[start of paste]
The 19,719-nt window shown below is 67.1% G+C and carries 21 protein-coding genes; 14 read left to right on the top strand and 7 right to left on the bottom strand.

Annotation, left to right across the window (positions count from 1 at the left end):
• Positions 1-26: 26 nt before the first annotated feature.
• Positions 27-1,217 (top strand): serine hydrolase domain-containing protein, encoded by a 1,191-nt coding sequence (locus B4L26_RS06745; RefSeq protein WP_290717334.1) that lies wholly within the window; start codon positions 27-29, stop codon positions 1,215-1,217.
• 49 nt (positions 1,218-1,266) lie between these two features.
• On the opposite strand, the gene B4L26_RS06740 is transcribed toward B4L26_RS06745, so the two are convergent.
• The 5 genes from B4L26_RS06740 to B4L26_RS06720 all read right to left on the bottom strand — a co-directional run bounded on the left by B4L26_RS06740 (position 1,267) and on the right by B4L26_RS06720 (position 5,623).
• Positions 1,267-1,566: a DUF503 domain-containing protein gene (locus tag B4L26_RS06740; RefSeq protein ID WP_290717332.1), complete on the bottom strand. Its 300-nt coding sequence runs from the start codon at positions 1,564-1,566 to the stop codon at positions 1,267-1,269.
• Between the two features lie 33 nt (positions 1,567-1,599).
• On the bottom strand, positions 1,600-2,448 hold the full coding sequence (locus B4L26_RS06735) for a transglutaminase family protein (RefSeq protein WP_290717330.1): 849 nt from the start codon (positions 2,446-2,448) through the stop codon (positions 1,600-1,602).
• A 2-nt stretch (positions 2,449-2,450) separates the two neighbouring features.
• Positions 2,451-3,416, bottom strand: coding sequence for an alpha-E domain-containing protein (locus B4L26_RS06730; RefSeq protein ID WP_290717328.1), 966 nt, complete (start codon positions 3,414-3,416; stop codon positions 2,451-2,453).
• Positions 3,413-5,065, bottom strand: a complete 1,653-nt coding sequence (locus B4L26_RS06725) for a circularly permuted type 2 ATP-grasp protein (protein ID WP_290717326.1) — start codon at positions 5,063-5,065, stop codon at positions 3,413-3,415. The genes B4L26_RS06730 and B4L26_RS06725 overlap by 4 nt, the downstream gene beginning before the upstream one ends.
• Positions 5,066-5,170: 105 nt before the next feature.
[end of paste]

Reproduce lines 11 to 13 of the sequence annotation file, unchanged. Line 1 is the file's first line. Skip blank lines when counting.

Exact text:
• A 2-nt stretch (positions 2,449-2,450) separates the two neighbouring features.
• Positions 2,451-3,416, bottom strand: coding sequence for an alpha-E domain-containing protein (locus B4L26_RS06730; RefSeq protein ID WP_290717328.1), 966 nt, complete (start codon positions 3,414-3,416; stop codon positions 2,451-2,453).
• Positions 3,413-5,065, bottom strand: a complete 1,653-nt coding sequence (locus B4L26_RS06725) for a circularly permuted type 2 ATP-grasp protein (protein ID WP_290717326.1) — start codon at positions 5,063-5,065, stop codon at positions 3,413-3,415. The genes B4L26_RS06730 and B4L26_RS06725 overlap by 4 nt, the downstream gene beginning before the upstream one ends.